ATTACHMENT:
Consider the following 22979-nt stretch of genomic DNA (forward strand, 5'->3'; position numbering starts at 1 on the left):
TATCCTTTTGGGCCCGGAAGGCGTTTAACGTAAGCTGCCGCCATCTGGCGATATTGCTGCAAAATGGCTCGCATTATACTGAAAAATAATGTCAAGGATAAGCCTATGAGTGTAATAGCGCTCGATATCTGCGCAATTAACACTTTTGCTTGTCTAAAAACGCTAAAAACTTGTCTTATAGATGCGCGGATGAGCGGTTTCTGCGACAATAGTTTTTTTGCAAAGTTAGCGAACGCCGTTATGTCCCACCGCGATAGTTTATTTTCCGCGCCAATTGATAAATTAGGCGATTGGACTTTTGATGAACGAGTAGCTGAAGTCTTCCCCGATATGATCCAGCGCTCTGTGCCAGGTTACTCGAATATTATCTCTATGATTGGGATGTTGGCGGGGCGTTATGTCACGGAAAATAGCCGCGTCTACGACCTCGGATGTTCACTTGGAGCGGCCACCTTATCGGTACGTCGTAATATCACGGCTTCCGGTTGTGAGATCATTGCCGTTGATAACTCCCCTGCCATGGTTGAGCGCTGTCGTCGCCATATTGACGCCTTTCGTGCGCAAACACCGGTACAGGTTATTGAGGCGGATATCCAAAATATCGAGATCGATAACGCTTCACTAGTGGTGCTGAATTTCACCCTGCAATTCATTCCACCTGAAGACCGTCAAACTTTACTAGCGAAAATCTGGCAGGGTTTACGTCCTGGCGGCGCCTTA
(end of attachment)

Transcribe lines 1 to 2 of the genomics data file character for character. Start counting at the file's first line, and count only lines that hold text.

Consider the following 22979-nt stretch of genomic DNA (forward strand, 5'->3'; position numbering starts at 1 on the left):
TATCCTTTTGGGCCCGGAAGGCGTTTAACGTAAGCTGCCGCCATCTGGCGATATTGCTGCAAAATGGCTCGCATTATACTGAAAAATAATGTCAAGGATAAGCCTATGAGTGTAATAGCGCTCGATATCTGCGCAATTAACACTTTTGCTTGTCTAAAAACGCTAAAAACTTGTCTTATAGATGCGCGGATGAGCGGTTTCTGCGACAATAGTTTTTTTGCAAAGTTAGCGAACGCCGTTATGTCCCACCGCGATAGTTTATTTTCCGCGCCAATTGATAAATTAGGCGATTGGACTTTTGATGAACGAGTAGCTGAAGTCTTCCCCGATATGATCCAGCGCTCTGTGCCAGGTTACTCGAATATTATCTCTATGATTGGGATGTTGGCGGGGCGTTATGTCACGGAAAATAGCCGCGTCTACGACCTCGGATGTTCACTTGGAGCGGCCACCTTATCGGTACGTCGTAATATCACGGCTTCCGGTTGTGAGATCATTGCCGTTGATAACTCCCCTGCCATGGTTGAGCGCTGTCGTCGCCATATTGACGCCTTTCGTGCGCAAACACCGGTACAGGTTATTGAGGCGGATATCCAAAATATCGAGATCGATAACGCTTCACTAGTGGTGCTGAATTTCACCCTGCAATTCATTCCACCTGAAGACCGTCAAACTTTACTAGCGAAAATCTGGCAGGGTTTACGTCCTGGCGGCGCCTTA